Of all the non-Jewish ethnic groups in Israel (Muslims, Armenians, Circassians, Greeks, Samaritans, Latin Christians and Druze), the Druze are by far the most beloved community by Israeli Jews. Since the establishment of our State in 1948, young Druze men have volunteered for military service in the Israel Defense Forces. Absolutely loyal to the State, hundreds of them have risen to high ranks.
Several have become judges in our civilian courts and one sits on the bench of our Supreme Court in Jerusalem. Several of them are and have been members of our Knesset. As a community they have contributed much to the culture of our society. Regrettably, too many of them have died on the battlefields fighting for Israel’s security or have been murdered by Muslim Arab terrorists.
The origins of the Druze are shrouded in mystery. They have no formal clergy. They are totally monotheistic in the Abrahamic way believing that each soul contains a god-like element.
There are between one and two million Druze in the world, including approximately 145,000 in Israel, mostly in the Galilee region in the north of the country. The largest numbers live in Syria and Lebanon, considered the birthplaces of their faith. They are not Muslims and do not pray in mosques.
The Druze movement began in the 11th century and was heavily influenced by Greek philosophy. Alexander the Great is one of their heroes as is Plato, Aristotle and Socrates.
The spiritual leader and prophet of the Druze religion is Jethro, high priest of Midian and father-in-law of Moses. The Druze refer to him as Nebi Shuayb and revere his shrine.
In 1165, the Jewish traveler and writer, Benjamin of Tudela, discovered them in his wanderings in Lebanon. He described them in his writings as mountain-dwelling monotheists who believe in the purity of the soul and in reincarnation. He declared them as “lovers of the Jews”. (Wikipedia encyclopedia).
The religion of the Druze is a closely guarded secret. It is said that no one of them under the age of 50 can learn the secrets of their religion from their appointed elders. No one can convert to become a Druze. It is a completely closed society.
There are seven precepts to which all Druze observe, according to the Wikipedia encyclopedia.
1) Absolute Truth in speech and action
2) Mutual aid and charity to all members of the Druze faith.
3) Rejection of idolatry.
4) Repudiation of the devil and forces of evil.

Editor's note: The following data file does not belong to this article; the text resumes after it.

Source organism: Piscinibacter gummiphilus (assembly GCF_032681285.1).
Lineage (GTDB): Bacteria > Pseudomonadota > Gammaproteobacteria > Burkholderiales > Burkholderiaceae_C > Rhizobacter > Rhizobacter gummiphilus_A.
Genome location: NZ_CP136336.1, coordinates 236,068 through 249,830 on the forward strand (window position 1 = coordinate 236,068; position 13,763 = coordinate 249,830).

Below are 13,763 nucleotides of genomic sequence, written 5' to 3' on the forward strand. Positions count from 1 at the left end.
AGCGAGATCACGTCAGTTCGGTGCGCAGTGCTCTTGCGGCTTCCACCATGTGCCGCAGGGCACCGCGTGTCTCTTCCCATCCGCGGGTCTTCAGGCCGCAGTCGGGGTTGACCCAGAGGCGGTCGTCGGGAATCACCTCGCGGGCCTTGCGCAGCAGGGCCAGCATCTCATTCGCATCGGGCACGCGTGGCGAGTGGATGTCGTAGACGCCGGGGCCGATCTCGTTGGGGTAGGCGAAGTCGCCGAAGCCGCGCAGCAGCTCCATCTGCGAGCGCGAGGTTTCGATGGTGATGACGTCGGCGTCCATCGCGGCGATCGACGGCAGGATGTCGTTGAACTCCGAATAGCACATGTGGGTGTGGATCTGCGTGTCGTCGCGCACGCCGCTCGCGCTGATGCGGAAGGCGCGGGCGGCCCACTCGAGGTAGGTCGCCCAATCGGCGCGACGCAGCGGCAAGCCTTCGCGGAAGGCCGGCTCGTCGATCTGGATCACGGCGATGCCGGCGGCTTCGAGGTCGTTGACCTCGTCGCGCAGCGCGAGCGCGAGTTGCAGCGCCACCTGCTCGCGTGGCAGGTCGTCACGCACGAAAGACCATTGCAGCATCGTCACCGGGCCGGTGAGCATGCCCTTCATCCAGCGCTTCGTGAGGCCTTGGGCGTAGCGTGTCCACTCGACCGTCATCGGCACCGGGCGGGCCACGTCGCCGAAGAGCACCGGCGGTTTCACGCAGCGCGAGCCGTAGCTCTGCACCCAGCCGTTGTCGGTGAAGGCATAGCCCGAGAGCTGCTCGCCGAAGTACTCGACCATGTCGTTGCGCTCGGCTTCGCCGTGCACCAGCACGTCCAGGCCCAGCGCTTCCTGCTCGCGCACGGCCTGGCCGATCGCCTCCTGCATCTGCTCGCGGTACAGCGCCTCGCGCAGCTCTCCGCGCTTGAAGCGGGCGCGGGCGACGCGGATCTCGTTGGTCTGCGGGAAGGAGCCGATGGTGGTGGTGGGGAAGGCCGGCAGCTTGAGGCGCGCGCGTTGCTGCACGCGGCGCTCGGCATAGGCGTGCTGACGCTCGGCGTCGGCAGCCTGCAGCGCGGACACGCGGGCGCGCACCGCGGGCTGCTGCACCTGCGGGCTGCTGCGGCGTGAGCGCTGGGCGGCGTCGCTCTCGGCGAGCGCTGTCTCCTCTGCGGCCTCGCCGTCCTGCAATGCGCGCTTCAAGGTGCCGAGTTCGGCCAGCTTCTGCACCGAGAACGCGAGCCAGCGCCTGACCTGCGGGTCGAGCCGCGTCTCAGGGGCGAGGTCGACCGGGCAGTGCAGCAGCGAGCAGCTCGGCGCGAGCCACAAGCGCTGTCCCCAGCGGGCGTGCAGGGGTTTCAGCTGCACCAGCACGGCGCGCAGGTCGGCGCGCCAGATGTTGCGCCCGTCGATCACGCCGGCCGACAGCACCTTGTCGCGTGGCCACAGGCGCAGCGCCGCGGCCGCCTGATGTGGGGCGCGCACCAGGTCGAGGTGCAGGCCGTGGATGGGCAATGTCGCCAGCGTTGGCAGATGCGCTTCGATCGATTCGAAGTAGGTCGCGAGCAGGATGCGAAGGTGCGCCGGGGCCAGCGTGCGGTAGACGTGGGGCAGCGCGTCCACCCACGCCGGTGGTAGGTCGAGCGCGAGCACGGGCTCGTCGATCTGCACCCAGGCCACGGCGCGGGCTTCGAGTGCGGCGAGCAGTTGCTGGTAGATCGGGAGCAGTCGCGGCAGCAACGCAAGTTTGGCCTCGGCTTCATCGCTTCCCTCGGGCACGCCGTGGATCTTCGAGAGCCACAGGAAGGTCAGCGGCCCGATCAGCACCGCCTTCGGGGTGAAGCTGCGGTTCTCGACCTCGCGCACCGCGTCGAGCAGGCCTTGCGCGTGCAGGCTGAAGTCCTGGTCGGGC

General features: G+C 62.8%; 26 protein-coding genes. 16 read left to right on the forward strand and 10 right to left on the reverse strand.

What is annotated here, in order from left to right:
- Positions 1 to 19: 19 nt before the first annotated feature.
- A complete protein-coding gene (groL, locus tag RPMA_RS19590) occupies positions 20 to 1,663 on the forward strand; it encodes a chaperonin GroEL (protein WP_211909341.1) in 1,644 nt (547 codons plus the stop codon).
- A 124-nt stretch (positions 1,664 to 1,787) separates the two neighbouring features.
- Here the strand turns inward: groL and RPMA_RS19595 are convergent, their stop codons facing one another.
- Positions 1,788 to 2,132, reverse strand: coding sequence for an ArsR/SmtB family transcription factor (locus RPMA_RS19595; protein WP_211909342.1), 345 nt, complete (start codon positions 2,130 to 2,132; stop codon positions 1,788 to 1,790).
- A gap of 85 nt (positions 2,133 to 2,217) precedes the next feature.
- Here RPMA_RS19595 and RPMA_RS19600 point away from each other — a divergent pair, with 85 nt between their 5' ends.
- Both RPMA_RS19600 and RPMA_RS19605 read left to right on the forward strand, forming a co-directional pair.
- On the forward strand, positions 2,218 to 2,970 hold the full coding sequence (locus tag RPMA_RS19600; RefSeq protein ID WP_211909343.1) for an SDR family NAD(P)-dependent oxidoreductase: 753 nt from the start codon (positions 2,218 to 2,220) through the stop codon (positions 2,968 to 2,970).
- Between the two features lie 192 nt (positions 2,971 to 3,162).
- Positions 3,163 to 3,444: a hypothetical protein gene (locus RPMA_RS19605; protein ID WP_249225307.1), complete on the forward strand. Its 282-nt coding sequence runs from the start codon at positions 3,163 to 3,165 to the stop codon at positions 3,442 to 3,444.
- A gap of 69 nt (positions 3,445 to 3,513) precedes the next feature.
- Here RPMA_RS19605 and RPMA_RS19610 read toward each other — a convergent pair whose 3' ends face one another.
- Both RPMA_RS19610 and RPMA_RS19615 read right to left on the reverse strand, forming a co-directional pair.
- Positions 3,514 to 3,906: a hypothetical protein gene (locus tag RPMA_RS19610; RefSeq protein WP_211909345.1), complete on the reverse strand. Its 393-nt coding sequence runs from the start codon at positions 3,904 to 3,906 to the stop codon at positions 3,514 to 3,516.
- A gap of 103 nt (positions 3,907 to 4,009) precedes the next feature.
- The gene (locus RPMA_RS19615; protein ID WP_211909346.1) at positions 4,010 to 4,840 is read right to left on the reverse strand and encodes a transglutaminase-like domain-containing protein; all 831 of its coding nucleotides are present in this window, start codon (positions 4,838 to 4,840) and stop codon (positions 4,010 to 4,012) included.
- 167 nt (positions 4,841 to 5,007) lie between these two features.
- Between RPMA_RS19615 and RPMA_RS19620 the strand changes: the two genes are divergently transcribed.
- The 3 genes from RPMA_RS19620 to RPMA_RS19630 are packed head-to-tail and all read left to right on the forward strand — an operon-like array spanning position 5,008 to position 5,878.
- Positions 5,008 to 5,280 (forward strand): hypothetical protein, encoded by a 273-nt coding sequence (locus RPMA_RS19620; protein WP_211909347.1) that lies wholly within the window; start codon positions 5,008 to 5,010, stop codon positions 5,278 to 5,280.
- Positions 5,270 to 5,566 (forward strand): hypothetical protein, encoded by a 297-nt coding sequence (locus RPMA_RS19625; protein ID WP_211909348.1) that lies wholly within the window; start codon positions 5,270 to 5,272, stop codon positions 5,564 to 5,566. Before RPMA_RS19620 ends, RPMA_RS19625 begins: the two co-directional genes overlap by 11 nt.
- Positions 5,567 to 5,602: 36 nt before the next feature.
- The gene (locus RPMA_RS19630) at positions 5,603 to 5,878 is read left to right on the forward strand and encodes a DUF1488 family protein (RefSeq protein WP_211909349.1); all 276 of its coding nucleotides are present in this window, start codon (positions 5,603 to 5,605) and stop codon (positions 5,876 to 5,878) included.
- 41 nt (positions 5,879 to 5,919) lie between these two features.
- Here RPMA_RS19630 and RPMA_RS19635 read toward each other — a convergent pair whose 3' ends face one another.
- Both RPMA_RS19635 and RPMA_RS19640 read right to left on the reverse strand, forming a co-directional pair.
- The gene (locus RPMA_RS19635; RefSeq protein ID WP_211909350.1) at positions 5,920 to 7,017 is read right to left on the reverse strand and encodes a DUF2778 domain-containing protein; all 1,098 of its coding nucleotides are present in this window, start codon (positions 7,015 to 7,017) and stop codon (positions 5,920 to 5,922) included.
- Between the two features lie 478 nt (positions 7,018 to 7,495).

5) Confession of the unity of One God
6) Obedience to the will of God regardless of what the will may be.
7) Absolute submission to God and His Divine will
Divorce is not forbidden but it is discouraged. Women and men are equal in all ways. Marriage to non-Druze is forbidden and those who do so are no longer considered members of the Druze faith.
Every Druze village has a khalwat, a common house of prayer and gathering. Their symbol is a five pointed star with five separate colors distinguishing humans from animals. Green represents the mind and intelligence. Red is for the nefesh or soul. Yellow is for the word of truth. Blue represents man’s potential. And White represents the future.
For the Druze, the mind generates consciousness; the soul is responsible for one’s character; the word of a human is based upon platonic forms; and finally, there is a commitment to temperance and a life of moderation.
Druze abstain from alcohol and smoking and drugs. They do not eat pork. They reject polygamy and believe in the reincarnation of the soul. They believe that religious rituals affect each individual and each Druze is free to observe or not to observe those rituals.
Historically, Druze have been great warriors and have maintained a very great loyalty to any country in which they live. Family unity, love of One God and devotion to country distinguishes the Druze community.
For example, the large community of Druze living in the Golan Heights have rejected Israeli citizenship because of their loyalty to Syria, the place from which they had come following the 1967 war in which Israel annexed the Golan Heights.
There is a deep closeness between the Druze and the Jews. They live as cousins, loving and loyal to one another.
I have always enjoyed visiting the Druze in their northern communities, especially in the larger ones as Daliyat-al-Karmil and Issufiya. They have always welcomed me warmly and their hospitality is renowned. If I had not been born a Jew, I would have been honored to be born a Druze.
Would that all of our ethnic communities could be as welcoming, loving and devoted as our Israeli Druze. May our One God watch over them and protect them from harm.